For today’s dosage of theremin news, comes this report about the New York Theremin Society. Aunt P and I should go…
Since 1928, when the Russian Léon Theremin received a U.S. patent for an apparatus “embodying an electrical vibrating system,” the theremin, his electronic instrument that’s played without being touched, has become associated in film soundtracks with arrivals from outer space or hair-tugging psychotics. In rock and pop, the theremin may add a touch of the avant-garde. To the inventor Robert Moog, the instrument is where electronic music began.
With virtuosity and no small application of wit, the New York Theremin Society seeks to elevate the instrument to the status its members believe it deserves. At a show at Joe’s Pub in mid-December, five thereminists performed a range of material—including ambient and techno music, classical compositions by Alexander Scriabin and Richard Wagner, and pop by the Beatles, Enya, and Dorothy Fields and Jerome Kern. During the concert, the instrument’s bizarre nature was often secondary to its beauty and versatility.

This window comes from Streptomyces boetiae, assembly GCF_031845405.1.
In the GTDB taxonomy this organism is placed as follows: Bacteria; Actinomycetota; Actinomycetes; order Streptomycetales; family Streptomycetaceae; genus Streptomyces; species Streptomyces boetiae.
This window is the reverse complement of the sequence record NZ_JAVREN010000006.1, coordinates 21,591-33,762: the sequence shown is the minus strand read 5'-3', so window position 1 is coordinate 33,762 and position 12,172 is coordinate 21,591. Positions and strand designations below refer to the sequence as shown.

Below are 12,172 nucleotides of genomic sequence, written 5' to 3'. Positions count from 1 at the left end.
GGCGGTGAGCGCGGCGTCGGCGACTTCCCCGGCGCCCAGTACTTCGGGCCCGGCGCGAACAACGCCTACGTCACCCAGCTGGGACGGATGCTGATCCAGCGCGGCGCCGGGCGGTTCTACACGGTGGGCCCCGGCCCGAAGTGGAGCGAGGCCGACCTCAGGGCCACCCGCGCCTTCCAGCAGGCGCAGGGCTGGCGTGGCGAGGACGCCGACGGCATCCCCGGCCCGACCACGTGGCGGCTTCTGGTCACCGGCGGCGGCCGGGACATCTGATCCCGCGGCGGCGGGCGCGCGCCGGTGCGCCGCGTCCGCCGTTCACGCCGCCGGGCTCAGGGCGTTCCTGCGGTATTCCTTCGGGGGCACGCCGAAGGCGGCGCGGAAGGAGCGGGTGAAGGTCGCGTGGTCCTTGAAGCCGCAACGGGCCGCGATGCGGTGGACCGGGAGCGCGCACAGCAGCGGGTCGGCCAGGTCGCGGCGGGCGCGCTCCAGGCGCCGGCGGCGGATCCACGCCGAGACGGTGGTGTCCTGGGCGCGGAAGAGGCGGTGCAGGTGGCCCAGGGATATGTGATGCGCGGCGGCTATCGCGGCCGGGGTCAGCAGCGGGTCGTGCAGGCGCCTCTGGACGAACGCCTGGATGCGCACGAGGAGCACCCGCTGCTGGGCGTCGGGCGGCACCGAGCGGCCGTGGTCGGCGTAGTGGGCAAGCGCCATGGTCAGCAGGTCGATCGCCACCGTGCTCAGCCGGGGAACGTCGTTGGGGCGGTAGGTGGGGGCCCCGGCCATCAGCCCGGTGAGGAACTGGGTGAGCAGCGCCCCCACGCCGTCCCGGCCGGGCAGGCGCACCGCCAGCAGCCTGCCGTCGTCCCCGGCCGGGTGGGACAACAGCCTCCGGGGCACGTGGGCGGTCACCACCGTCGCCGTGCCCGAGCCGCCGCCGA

At the Joe’s Pub concert, Ms. Chrysler and Mr. Schwimmer performed two songs together, a vampy cocktail number and a lovely version of the Beatles’ “If I Fell.” On her own, Ms. Chrysler sang and played over electronic beats, coming across as a futuristic Lotte Lenya as well as a disciplined technician and superb musician. Mr. Schwimmer punctuated his performance with glib commentary, but his moving reading of Wagner’s “Träume” to a prerecorded solo piano suggested a reassessment of the instrument’s potential. Others excelled as well: Over electronic beats by her musical partner Tigerforest, Améthyste sang and played pleasing voicelike lines on the theremin, bending notes with care. Cornelius Loy gave the evening’s most melodramatic, and ultimately heartening, performance, in which he coaxed both melodic and violent sounds out of his theremin, played over big, textured electronic tracks. Mr. Loy, who was dressed in black leather, including gloves, created with his music a sense of chaos and domination, of a somber mood exploded by rage.
By its end, the evening proved what Ms. Chrysler had claimed over lunch: “A theremin is a cool contemporary instrument. It’s not only retro and classical; it’s cool and now.”
(click here to continue reading The Theremin Comes Into Its Own | By Jim Fusilli – WSJ.com.)
There are some YouTube videos on the Joe’s Pub site for this concert, which is running until January 4th…